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As 2021 approaches, marketing leaders are thinking about the future of marketing in the post-coronavirus world. Although many of us have adjusted to the “new normal”, we still have a lot of uncertainty about the future of remote working and marketing. This raises a few questions: What does the future of marketing look like? What are the long-term effects of the coronavirus? How do we build on what we have?

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We spoke with Pete Markey, Director of Marketing, at TSB Bank to find out what it takes to have a successful marketing team in the banking industry. During his 3+ years at TSB Bank, he oversaw everything from Marketing, Sales, Analytics and Research – managing over 100 people. Along with his role as Marketing Director, he is an award-winning executive sponsor for LGBT people in the company.

Here, Pete Markey discusses the secret of being a good CMO and the future of marketing.



What’s the secret to being a good CMO?

Pete: The way I look at CMO roles, or any marketing work, is that you should leave the brand healthier than when you found it. It’s your job to be the gatekeeper or keeper of that brand, because at the end of the day none of us work in a company forever. We are all passing through. There comes a time when you will have to pass the torch to someone else. My hope and goal with every role that I have played or do is always to convey it better than when I found it and to be able to give someone a platform to continue moving them forward in the future. good.

What makes a business successful?

Pete: The first would be the client experience. I think my role is to make sure that the customer experience is aligned with the purpose of the brand and what we do as a brand. I look back when I started my career at British Gas: marketing was much more about advertising and less customer experience. There was not enough thought on this. You would run a big campaign and all you would do is think, « Is the call center ready to answer calls? » That would be the breadth of the customer experience. While I think now as marketers we have to put more energy into not just the campaign, but actually when the customer touches and experiences the brand online, or in our case with bank branches. physical. Does the experience sufficiently match the objective you are trying to communicate and convey?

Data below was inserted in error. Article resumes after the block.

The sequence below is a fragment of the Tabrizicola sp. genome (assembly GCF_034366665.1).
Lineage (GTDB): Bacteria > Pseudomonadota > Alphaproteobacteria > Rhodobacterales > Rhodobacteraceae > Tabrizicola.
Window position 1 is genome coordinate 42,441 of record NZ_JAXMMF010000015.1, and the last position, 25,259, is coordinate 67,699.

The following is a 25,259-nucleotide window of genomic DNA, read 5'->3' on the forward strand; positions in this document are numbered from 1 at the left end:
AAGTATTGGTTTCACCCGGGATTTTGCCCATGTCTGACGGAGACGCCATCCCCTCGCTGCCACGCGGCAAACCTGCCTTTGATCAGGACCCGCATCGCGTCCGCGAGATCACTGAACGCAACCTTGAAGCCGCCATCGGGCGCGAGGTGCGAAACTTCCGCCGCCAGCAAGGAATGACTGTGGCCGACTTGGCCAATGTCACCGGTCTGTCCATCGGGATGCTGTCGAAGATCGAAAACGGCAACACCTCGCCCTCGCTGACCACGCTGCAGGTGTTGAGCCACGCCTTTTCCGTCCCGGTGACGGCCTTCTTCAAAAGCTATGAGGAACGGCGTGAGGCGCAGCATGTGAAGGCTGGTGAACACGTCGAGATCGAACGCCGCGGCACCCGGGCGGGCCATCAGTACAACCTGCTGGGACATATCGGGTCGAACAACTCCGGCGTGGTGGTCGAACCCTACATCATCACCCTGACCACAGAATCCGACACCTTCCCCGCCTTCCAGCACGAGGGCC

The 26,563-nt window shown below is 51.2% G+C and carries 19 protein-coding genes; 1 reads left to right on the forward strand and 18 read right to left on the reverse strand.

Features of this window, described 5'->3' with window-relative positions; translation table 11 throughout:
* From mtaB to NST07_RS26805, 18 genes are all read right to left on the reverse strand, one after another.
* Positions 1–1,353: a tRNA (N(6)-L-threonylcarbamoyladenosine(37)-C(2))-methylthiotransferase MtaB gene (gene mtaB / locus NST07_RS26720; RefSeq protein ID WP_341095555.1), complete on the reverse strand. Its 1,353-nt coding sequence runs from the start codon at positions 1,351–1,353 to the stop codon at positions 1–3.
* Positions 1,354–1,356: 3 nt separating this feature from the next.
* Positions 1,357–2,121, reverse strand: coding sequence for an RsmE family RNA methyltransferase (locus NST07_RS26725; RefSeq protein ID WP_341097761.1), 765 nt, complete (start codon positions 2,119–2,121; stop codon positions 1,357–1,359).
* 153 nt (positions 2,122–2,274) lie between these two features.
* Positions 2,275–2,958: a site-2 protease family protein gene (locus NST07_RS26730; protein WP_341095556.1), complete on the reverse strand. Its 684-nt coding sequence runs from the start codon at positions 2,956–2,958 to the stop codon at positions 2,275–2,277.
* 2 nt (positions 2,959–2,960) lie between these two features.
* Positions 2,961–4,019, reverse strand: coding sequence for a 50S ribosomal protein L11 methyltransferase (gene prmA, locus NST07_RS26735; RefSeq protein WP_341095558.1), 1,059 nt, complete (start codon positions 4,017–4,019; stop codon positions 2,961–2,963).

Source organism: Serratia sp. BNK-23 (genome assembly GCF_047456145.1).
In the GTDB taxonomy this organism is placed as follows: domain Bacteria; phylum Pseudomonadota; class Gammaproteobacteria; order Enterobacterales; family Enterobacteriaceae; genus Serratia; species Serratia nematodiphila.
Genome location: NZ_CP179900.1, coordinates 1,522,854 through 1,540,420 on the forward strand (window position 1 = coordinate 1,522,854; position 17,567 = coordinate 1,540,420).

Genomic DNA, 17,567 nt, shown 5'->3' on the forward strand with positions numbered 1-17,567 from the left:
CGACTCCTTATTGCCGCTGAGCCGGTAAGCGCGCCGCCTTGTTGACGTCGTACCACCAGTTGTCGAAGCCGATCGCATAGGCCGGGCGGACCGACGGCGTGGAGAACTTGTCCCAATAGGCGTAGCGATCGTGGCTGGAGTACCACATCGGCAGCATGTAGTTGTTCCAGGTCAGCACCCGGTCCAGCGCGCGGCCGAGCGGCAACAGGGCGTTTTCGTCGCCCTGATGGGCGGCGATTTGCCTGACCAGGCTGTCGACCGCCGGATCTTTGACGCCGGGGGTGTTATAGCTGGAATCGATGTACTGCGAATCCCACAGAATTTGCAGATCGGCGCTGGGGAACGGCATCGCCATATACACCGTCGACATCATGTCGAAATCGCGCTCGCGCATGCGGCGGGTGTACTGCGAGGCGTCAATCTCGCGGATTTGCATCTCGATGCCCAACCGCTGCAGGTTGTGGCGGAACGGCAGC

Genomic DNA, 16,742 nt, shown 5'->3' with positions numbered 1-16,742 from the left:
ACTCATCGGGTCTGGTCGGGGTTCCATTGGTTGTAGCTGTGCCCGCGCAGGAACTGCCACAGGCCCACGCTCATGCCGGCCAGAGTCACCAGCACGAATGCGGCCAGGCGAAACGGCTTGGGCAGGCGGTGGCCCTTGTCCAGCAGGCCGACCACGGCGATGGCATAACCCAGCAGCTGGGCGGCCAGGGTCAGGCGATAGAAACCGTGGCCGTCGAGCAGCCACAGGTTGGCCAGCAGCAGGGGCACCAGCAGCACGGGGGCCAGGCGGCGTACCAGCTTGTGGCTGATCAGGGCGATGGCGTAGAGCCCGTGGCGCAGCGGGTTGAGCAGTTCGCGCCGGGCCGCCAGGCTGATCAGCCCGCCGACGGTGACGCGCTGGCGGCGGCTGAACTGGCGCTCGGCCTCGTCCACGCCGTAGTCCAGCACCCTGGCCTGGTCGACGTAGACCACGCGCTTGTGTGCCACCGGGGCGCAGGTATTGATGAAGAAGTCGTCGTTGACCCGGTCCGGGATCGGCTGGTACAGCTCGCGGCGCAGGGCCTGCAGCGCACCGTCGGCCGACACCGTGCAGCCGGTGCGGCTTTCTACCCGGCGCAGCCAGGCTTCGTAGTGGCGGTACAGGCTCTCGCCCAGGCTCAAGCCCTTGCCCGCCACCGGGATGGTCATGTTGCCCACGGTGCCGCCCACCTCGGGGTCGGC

The second thing is around relevance. I think every brand should now be more relevant than ever in people’s lives. We have seen many brands, from large retailers to other brands that have struggled. I just think of Blockbuster Video or Woolworth’s and others, where these are brands that I grew up with, are no longer there because they have lost their relevance. I think the idea of ​​maintaining the relevance of the brand and the company with your proposition and your target audience. Creating a fast-paced environment is more important than ever.

The last, similar to the previous one, is stay on top of change and the need to keep reinventing or reinvigorate my own skills and those of my team, especially in the ever-changing digital space. When marketers aren’t keeping up with the latest digital marketing trends, we quickly fall behind. When you look at the acceleration of digital, programmatic social media content, even over the past few years, there has been a lot of change. As marketers, I think it’s our job to stay on top and stay ahead of this curve rather than falling behind on behalf of our brands.

If we are not at the top of this curve, there is no other function in the company that will come and say, « What are you doing in programming? » If the marketing executives aren’t doing it, then you let that function follow you.

Tell us how you think marketing orchestration and how do you think about that in the context of the TSB?

Pete: I think orchestration is really important because it’s ultimately the way you do things and how you break down barriers. One of the perks I have with my team is that I also oversee all of TSB’s sales trips. It’s useful for getting things done from a sales perspective. I own everything from driving traffic to the website to converting leads that go through it and that includes cross-selling / upselling to existing customers. It helps to eliminate friction.